APLN member Rajeswari Pillai Rajagopalan wrote for The Diplomat and argued that the India-Japan engagement has been enhanced both on the bilateral front as well as in minilateral formats such as the Quad in recent years. Read the original article here.
India-Japan relations have grown from strength to strength in the last decade, with significant personal drive and commitment from the top leadership in both Tokyo and New Delhi. The two countries held their 2+2 Ministerial Dialogue in Tokyo on September 8, for which both India’s External Affairs Minister Dr. S Jaishankar and Defense Minister Rajnath Singh traveled to Japan. Late Japanese Prime Minister Abe Shinzo was a driving force in nurturing the India-Japan relationship, but it appears that relationship is set to continue with the same vigor under Prime Minister Kishida Fumio as well. The 2+2 Ministerial Dialogue is a reflection of the commitment from both sides to keep up the momentum in the India-Japan relationship. The rapidly changing nature of threats in the Indo-Pacific, including the strategic consequences of China’s rise, are added imperatives to further this momentum.
In his opening remarks to the bilateral 2+2 Ministerial Dialogue, Jaishankar reiterated the importance of the meeting, saying that it reflected India’s “commitment towards deepening our bilateral security and defense cooperation and also demonstrating the strength of our Special Strategic and Global Partnership.” He added that the relationship, “rooted in our shared values of democracy, freedom, and respect for rule of law,” is ever more important in the context of “very serious developments” that demand “common solutions through the path of dialogue and diplomacy.”
The Russian invasion of Ukraine is one of the “very serious developments” that Jaishankar was likely referring to, but India and Japan have differed on their responses. Japan is among the countries that have taken tough measures against Russia, including sanctions against Russian entities; India has continued to argue for a return to diplomacy to resolve the current conflict. The Indian posture also sets New Delhi apart within the Quad.
Even as these differences remain, Japanese Foreign Minister Hayashi Yoshimasa spoke on the broader security environment, suggesting that “[a]s we face many challenges in the Indo-Pacific and beyond the region today, we want to share the awareness of the security environment in the region so that we can achieve a concrete and strong cooperation between us.”
Following the conclusion of the 2+2 Dialogue, Jaishankar said in a press statement that the Dialogue was happening at a time of a “complicated global environment.” He added that in this context, India and Japan are two countries “committed to promoting a rules-based order, ensuring respect for international law and norms, and safeguarding the global commons.” He made a strong case for stronger India-Japan relations given this backdrop and added that New Delhi and Tokyo should work closer on foreign and security policies. Identifying some of the emerging tech areas in addition to conventional issues, Jaishankar said the two are working on cyber security, 5G deployment, and critical and strategic minerals, which were all part of the Dialogue.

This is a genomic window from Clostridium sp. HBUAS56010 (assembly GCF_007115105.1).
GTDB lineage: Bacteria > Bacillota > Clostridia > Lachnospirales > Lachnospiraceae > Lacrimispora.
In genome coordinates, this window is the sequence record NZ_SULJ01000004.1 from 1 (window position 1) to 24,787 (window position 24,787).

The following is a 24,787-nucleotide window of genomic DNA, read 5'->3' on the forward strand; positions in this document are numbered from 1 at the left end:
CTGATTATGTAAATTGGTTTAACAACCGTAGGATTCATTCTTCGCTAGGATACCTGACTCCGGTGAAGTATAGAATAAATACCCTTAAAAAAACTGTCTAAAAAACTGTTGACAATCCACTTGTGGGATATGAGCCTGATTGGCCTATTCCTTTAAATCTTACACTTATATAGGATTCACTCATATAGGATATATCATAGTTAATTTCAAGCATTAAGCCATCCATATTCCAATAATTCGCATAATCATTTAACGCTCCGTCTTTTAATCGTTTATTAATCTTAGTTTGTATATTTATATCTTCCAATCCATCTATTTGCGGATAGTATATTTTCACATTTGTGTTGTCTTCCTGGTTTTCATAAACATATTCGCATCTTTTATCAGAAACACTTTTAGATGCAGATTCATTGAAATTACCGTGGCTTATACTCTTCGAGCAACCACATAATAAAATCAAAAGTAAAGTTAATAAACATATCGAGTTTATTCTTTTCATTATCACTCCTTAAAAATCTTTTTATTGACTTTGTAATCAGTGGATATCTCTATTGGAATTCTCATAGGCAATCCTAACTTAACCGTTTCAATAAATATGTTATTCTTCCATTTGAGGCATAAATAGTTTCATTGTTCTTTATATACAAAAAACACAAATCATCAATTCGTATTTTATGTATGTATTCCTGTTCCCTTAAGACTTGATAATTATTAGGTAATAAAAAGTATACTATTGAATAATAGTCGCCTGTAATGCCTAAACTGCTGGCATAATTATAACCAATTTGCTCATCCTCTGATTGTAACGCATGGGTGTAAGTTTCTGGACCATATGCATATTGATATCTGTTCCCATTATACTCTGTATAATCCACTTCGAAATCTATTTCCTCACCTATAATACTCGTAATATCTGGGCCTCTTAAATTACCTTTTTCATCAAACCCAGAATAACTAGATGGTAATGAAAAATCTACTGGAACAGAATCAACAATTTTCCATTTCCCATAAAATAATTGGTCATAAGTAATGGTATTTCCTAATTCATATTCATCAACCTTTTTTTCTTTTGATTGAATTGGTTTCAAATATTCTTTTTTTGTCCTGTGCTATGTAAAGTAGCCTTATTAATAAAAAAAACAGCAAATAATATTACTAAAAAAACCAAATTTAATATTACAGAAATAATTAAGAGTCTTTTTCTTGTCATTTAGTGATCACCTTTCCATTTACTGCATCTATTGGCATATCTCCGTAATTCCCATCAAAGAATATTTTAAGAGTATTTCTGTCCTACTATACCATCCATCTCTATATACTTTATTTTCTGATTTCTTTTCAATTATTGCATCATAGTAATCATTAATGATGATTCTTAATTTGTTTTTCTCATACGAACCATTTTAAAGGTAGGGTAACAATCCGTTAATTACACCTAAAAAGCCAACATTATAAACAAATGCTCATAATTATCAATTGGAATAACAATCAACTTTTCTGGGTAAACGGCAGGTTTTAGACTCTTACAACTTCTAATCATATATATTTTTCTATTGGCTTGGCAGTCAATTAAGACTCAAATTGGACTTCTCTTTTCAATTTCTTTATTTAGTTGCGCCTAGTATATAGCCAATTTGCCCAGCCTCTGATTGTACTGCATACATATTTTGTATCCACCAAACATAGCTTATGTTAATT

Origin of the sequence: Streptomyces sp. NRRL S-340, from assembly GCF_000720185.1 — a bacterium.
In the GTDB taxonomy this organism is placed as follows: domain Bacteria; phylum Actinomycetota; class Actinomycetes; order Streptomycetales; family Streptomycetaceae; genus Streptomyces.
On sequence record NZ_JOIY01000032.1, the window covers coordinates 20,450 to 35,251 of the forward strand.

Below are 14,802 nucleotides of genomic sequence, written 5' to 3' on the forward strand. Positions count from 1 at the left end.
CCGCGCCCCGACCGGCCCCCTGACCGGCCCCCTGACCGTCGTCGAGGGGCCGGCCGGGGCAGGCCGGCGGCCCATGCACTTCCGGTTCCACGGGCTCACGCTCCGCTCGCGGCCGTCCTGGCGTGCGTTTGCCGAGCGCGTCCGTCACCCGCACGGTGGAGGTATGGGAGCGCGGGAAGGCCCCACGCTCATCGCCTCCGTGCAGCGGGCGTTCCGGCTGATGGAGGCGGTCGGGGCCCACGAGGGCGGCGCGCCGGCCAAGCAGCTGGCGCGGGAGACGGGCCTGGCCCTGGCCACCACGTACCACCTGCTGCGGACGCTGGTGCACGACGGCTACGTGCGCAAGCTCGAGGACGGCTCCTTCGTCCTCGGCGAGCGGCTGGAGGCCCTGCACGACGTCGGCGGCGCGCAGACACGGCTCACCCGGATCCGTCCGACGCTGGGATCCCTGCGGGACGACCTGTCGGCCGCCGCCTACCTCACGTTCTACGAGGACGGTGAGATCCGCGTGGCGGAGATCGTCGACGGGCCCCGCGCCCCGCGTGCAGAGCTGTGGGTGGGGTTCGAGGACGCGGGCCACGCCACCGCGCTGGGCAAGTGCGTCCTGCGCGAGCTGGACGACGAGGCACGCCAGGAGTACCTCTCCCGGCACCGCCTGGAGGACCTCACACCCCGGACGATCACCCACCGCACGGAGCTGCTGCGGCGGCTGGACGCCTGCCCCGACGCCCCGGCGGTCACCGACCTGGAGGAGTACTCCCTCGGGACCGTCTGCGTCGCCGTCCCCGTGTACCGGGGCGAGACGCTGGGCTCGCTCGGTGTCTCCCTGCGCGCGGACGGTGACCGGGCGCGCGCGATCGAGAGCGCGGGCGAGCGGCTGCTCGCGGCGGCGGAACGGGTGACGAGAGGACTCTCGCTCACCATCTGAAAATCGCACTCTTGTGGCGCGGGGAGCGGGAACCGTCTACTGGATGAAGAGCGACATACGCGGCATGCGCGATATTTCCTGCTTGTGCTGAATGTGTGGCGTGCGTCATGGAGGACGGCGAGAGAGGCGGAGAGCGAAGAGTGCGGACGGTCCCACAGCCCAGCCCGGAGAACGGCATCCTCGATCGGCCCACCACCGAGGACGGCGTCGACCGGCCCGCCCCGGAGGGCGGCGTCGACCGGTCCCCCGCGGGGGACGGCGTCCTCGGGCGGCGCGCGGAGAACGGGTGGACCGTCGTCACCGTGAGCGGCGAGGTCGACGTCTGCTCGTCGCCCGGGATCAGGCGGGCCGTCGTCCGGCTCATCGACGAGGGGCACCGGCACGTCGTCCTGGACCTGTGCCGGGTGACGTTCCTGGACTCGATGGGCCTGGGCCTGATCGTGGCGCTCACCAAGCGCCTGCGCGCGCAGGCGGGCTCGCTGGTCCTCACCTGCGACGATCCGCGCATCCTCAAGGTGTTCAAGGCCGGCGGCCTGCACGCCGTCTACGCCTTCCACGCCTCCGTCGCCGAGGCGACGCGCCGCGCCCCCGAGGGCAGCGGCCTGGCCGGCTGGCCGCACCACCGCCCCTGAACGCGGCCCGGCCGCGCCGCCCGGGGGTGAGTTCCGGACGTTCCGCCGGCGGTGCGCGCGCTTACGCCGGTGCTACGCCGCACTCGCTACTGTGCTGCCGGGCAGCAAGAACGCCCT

Deepening defense exchanges, augmenting maritime cooperation including Maritime Domain Awareness (MDA), and boosting defense equipment and technological cooperation were areas covered in Indian Defense Minister Singh’s conversation with his counterpart, Hamada Yasukazu. The two ministers also discussed ways to strengthen engagements in emerging and critical technologies. Providing an overview of the security and defense ties, Singh said that “the participation of Japan for the first time in the multilateral exercise MILAN and operationalization of the Reciprocal Provision of Supply and Services Agreement in March this year are milestones in the progress of defense cooperation between our Forces.” There are also now regular “staff talks and high-level dialogue between all the three Services and the Coast Guard,” in addition to talks between the staff of both the Joint Staff of the Japanese Self-Defense Forces and the Integrated Defense Staff of India. Singh also highlighted the Indian Indo-Pacific Oceans Initiative (IPOI) that “shares many commonalities with Japan’s Free and Open Indo-Pacific (FOIP).”
Hamada agreed with the Indian minister on the qualitative shifts that have taken place in the India-Japan defense and security ties and added that these will see “new highs” in the future, including their plans to undertake the first joint fighter jet training.
The India-Japan engagement has been enhanced both on the bilateral front as well as in minilateral formats such as the Quad in recent years. In fact, just a few days ago, the Quad Senior Officials Meeting was hosted by New Delhi. There officials “discussed regional and global developments, reaffirming their vision for a free, open & inclusive Indo-Pacific.” On the sidelines, the India-U.S. 2+2 Inter-sessional meeting as well as the India-U.S. Maritime Security Dialogue were held, indicating a growing convergence of Indian strategic interests with those of the Quad members.
Thus, despite some disagreements regarding the Russian invasion of Ukraine, as well as some small progress in disengagement of forces along the China-India border, India’s relations with its new strategic partners in the Quad appear to be deepening steadily.